The hydrological function of a large chain-of-ponds: a wetland system with intermittent surface flows

Abstract

Like many wetlands globally, the Mulwaree River chain-of-ponds system exists in two dichotomous states characterised by the presence or absence of surface flow connecting large, deep, permanently inundated ponds. We develop a conceptual model of hydrological function of this chain-of-ponds system combining surface and subsurface water levels, 2H and 18O stable isotopes and 222Rn as a groundwater tracer over a period of time that incorporated extended dry periods and large rainfall events. During high-flow or flood events, ponds are connected by flow along connecting channels and preferential flow paths. The water column is fully mixed to depths of up to 7 m. During high-flow, water level in the ponds can be greater than the water level in the surrounding floodplain aquifer, producing a hydraulic gradient away from the ponds, reflecting a losing wetland system. During no-flow periods, connecting channels and preferential flow paths are dry. A thermocline develops within the ponds and surface waters become enriched in 2H and 18O with evaporation losses. During periods of no-flow, increases in water level beyond atmospheric flux often occur during winter. Only small groundwater inflows enter the ponds from the floodplain aquifer. The hydrological function of this chain-of-ponds system is delicately balanced making it potentially sensitive to changes in climate that alter rainfall and evaporation rates, and any local-scale groundwater interference activities. Efforts to conserve and protect this system, and the aquatic ecosystems it supports, will be critical into the future.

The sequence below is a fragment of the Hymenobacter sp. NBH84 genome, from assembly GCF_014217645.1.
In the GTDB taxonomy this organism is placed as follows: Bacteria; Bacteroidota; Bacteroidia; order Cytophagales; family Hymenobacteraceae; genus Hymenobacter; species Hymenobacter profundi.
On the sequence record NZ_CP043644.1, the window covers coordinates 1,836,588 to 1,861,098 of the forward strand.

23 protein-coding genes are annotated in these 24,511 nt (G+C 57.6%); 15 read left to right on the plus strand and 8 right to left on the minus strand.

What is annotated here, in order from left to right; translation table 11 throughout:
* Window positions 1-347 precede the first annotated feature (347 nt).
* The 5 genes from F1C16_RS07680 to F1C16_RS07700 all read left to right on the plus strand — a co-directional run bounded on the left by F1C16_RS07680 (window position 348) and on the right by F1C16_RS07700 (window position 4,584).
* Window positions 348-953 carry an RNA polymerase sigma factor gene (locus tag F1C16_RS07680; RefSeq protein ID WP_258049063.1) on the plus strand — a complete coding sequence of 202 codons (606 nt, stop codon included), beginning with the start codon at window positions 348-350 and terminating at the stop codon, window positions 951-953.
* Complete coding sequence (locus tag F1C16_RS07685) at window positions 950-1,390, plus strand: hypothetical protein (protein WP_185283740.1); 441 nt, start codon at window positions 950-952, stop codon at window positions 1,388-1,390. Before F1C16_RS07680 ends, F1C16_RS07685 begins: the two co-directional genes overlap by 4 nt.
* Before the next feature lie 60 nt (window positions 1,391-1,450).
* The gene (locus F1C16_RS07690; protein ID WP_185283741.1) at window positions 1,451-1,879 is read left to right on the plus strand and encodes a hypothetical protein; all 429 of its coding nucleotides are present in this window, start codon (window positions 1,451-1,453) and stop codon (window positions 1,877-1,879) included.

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Acknowledgements

This project was supported by an Australian Research Council Linkage grant (LP130100120) to KF and GH. The industry partner is NSW Local Land Services. RW held an Australian Postgraduate Award (APA) and an AINSE Postgraduate Award (9201401114), and received Higher Degree Research support from Macquarie University. Thank you to Cath Hughes, Suzanne Hollins, Barbora Gallagher and Robert Chisari from Australian Nuclear Science and Technology Organisation (ANSTO) for their support with stable isotope and Radon analysis. We would also like to thank Randolph Griffiths and Amanda Carter for access to their property ‘Kelburn’ and Peyton Lisenby, Kirsten Cowley, Adam Wilkins, Elizabeth Lisenby, Simon Mould, Luke Stone and Tim Ralph for assistance with fieldwork. We thank two anonymous reviewers and the Editor in Chief for their review comments.

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Williams, R.T., Fryirs, K.A. & Hose, G.C. The hydrological function of a large chain-of-ponds: a wetland system with intermittent surface flows. Aquat Sci 82, 61 (2020). https://doi.org/10.1007/s00027-020-00735-x

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Keywords

  • Mulwaree
  • Discontinuous watercourse
  • Temporary wetland
  • Groundwater
  • Hydrological function
  • Geographically isolated wetland